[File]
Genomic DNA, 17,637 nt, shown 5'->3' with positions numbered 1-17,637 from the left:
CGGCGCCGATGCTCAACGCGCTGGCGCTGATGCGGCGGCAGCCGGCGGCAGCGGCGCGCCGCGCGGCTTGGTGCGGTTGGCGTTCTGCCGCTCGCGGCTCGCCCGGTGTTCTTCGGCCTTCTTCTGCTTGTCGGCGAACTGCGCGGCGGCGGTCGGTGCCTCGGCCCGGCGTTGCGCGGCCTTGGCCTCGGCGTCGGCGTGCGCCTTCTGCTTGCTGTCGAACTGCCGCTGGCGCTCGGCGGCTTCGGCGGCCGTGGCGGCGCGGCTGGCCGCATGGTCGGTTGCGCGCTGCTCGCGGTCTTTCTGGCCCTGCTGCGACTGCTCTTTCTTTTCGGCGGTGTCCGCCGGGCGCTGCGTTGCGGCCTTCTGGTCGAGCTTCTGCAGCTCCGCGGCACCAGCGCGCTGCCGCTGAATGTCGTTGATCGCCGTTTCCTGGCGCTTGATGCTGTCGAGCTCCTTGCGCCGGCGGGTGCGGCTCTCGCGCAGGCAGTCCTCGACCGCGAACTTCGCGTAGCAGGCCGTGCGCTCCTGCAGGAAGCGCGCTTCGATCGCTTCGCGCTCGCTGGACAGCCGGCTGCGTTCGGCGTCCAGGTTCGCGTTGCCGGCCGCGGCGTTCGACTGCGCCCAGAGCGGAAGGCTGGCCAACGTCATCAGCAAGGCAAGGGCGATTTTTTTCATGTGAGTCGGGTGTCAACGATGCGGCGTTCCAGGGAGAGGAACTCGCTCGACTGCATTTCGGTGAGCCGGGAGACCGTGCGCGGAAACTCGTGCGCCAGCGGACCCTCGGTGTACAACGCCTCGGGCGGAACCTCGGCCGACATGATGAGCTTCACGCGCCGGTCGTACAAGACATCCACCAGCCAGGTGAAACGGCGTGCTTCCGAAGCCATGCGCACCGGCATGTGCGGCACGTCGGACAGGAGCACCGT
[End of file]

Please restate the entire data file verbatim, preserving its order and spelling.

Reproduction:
Genomic DNA, 17,637 nt, shown 5'->3' with positions numbered 1-17,637 from the left:
CGGCGCCGATGCTCAACGCGCTGGCGCTGATGCGGCGGCAGCCGGCGGCAGCGGCGCGCCGCGCGGCTTGGTGCGGTTGGCGTTCTGCCGCTCGCGGCTCGCCCGGTGTTCTTCGGCCTTCTTCTGCTTGTCGGCGAACTGCGCGGCGGCGGTCGGTGCCTCGGCCCGGCGTTGCGCGGCCTTGGCCTCGGCGTCGGCGTGCGCCTTCTGCTTGCTGTCGAACTGCCGCTGGCGCTCGGCGGCTTCGGCGGCCGTGGCGGCGCGGCTGGCCGCATGGTCGGTTGCGCGCTGCTCGCGGTCTTTCTGGCCCTGCTGCGACTGCTCTTTCTTTTCGGCGGTGTCCGCCGGGCGCTGCGTTGCGGCCTTCTGGTCGAGCTTCTGCAGCTCCGCGGCACCAGCGCGCTGCCGCTGAATGTCGTTGATCGCCGTTTCCTGGCGCTTGATGCTGTCGAGCTCCTTGCGCCGGCGGGTGCGGCTCTCGCGCAGGCAGTCCTCGACCGCGAACTTCGCGTAGCAGGCCGTGCGCTCCTGCAGGAAGCGCGCTTCGATCGCTTCGCGCTCGCTGGACAGCCGGCTGCGTTCGGCGTCCAGGTTCGCGTTGCCGGCCGCGGCGTTCGACTGCGCCCAGAGCGGAAGGCTGGCCAACGTCATCAGCAAGGCAAGGGCGATTTTTTTCATGTGAGTCGGGTGTCAACGATGCGGCGTTCCAGGGAGAGGAACTCGCTCGACTGCATTTCGGTGAGCCGGGAGACCGTGCGCGGAAACTCGTGCGCCAGCGGACCCTCGGTGTACAACGCCTCGGGCGGAACCTCGGCCGACATGATGAGCTTCACGCGCCGGTCGTACAAGACATCCACCAGCCAGGTGAAACGGCGTGCTTCCGAAGCCATGCGCACCGGCATGTGCGGCACGTCGGACAGGAGCACCGT